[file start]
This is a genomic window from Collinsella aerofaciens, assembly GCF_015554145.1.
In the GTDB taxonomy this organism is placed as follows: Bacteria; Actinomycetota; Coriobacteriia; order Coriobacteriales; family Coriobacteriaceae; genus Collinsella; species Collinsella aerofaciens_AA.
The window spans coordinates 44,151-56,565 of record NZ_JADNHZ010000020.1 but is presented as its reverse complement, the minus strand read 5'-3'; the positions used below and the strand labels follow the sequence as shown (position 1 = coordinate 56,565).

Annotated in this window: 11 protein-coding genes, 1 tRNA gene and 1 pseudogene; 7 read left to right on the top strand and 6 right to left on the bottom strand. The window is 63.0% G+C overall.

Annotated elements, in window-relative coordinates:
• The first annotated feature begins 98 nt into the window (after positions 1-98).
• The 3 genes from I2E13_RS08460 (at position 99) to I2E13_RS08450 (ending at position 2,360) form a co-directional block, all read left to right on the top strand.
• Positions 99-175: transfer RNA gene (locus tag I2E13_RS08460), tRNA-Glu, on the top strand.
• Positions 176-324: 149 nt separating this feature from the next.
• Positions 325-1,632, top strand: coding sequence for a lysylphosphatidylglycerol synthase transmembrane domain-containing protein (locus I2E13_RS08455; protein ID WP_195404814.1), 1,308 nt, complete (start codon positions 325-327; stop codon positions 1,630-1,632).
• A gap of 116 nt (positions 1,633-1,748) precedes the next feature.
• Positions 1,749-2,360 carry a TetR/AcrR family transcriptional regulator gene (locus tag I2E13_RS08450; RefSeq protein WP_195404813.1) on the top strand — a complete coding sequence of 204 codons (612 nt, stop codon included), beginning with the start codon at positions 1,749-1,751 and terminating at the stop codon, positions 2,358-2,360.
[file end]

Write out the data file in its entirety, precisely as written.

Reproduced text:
This is a genomic window from Collinsella aerofaciens, assembly GCF_015554145.1.
In the GTDB taxonomy this organism is placed as follows: Bacteria; Actinomycetota; Coriobacteriia; order Coriobacteriales; family Coriobacteriaceae; genus Collinsella; species Collinsella aerofaciens_AA.
The window spans coordinates 44,151-56,565 of record NZ_JADNHZ010000020.1 but is presented as its reverse complement, the minus strand read 5'-3'; the positions used below and the strand labels follow the sequence as shown (position 1 = coordinate 56,565).

Annotated in this window: 11 protein-coding genes, 1 tRNA gene and 1 pseudogene; 7 read left to right on the top strand and 6 right to left on the bottom strand. The window is 63.0% G+C overall.

Annotated elements, in window-relative coordinates:
• The first annotated feature begins 98 nt into the window (after positions 1-98).
• The 3 genes from I2E13_RS08460 (at position 99) to I2E13_RS08450 (ending at position 2,360) form a co-directional block, all read left to right on the top strand.
• Positions 99-175: transfer RNA gene (locus tag I2E13_RS08460), tRNA-Glu, on the top strand.
• Positions 176-324: 149 nt separating this feature from the next.
• Positions 325-1,632, top strand: coding sequence for a lysylphosphatidylglycerol synthase transmembrane domain-containing protein (locus I2E13_RS08455; protein ID WP_195404814.1), 1,308 nt, complete (start codon positions 325-327; stop codon positions 1,630-1,632).
• A gap of 116 nt (positions 1,633-1,748) precedes the next feature.
• Positions 1,749-2,360 carry a TetR/AcrR family transcriptional regulator gene (locus tag I2E13_RS08450; RefSeq protein WP_195404813.1) on the top strand — a complete coding sequence of 204 codons (612 nt, stop codon included), beginning with the start codon at positions 1,749-1,751 and terminating at the stop codon, positions 2,358-2,360.